Impressed at his cheerful demeanor in the light of their obvious lengthy wait, the young woman next to him struck up a conversation.  "I see you waited until the last minute, too," she said.

Hal grinned and replied, "No, late afternoon is my usual time to buy Valentine flowers for my wife.  She's always loved watching them open from beginning to end, so I have to be sure they're good and fresh when I present them to her!"

Her eyes widened slightly as she responded, "What a lucky lady she is, to have someone who cares about her that much, to be willing to stand in line every Valentine's Day!  I sure know my husband wouldn't!  In fact, neither would I, except I got tied up at work today."

Hal glanced down for a moment, and pushed his hands into his coat pockets; and with a wistful smile on his face, he continued.  "Oh, I'm the lucky one; my Martha is one in a million.  In fact, luck plays a little part in her special bouquet.  The first twelve years of our marriage, I bought her one red rose on Valentine's Day for each year we were married.  And when the next year came, she joked that I'd better stop with an even dozen, as thirteen roses might be bad luck.  Butinstead, I got her one more that year--a yellow one--just to show her that we make our own luck.  And ever since then, I've gotten her twelve red roses, plus one yellow one for good luck, on Valentine's Day."

When it was his turn to order Martha's bouquet, he saw that the clerk seemed very harried and uninterested in anything but getting through the line of customers, so he didn't expound on the meaning behind it.  When his order was ready and wrapped for the cold, he did the same to himself, buttoning his coat up securely and pulling the collar tight around his neck.  And as he left the shop, he was delighted with the cheery goodbye and smile he received from the young woman he'd met in line, and reciprocated in kind.

He shuddered as the warmth and comfort of the flower shop quickly drained out of him, and the icy wind gripped him once again.  He walked two blocks to the bus stop, and as he arrived, he was thankful that the next bus was already in view.  It was crowded with people going home from work, but it would be a short ride for him.  He sat next to a young man in a suit who was busily talking on his cell phone, but who was also eyeing Hal's flowers.  Ending his call, the young man turned to Hal and said in a disgruntled tone, "Oh that's right; it's Valentine's Day. I suppose I should pick up something for my wife."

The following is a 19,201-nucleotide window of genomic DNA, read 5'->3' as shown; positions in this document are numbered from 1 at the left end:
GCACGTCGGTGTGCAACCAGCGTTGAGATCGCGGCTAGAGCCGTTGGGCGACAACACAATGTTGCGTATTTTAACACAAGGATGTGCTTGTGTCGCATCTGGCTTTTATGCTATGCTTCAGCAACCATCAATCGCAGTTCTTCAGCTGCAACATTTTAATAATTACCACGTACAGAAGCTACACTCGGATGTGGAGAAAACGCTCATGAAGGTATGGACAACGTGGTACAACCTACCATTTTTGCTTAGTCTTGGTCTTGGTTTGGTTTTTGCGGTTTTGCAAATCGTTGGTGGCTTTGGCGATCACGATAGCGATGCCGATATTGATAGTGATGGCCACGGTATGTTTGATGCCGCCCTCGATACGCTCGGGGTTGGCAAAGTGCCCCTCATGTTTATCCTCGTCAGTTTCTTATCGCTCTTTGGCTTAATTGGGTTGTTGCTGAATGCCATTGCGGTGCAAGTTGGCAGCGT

Hal couldn't imagine the word "should" being attached to such a gift; it kind of defeated the whole purpose of it.  He thought for a few seconds, and then replied, "I'm sure she would appreciate it.  I love to get my Martha flowers for Valentine's Day, as I know how much she enjoys them."  And then leaning a little closer, he added, "I've discovered over the years that when a wife knows you're thinking about her, and you have made an effort to do something extra... the pleasure she feels comes back to us in very special ways."

The young man said, "But flowers die in just a few days. Wouldn't something long-lasting be more practical?"

"Well, I guess everyone is different," Hal answered, "but for Martha and me, this bouquet has a significance way beyond just a bunch of flowers."  He then related the story of the dozen red and one yellow rose. "Besides," he continued, "I'm sure your wife already has a lot of practical things; anybody can give her those.  But when I get flowers for Martha, I'm saying she's worth something more.  Even though some people think of them as a frivolous expense, I don't feel like I'm just giving her a thing; I feel like I'm giving her my love and attention."

Seeing that his corner was coming up, Hal rose and signaled the driver to stop.  Before he headed to the door, he looked down and smiled at the young man and said, "I hope you and your wife have a wonderful evening tonight."

As he exited the bus, he thought of all the many years of Valentine's Day evenings he and Martha had shared.  His presentation of flowers was just the beginning of their celebration.  She always made him a very special meal, using a linen tablecloth and the good china, and it was accompanied by soft music in the background of a room illuminated only by candlelight.  And the thirteen roses always sat at the center of the table while they ate, stopping their conversation now and then to fit in a quick hand-squeeze or a soft kiss.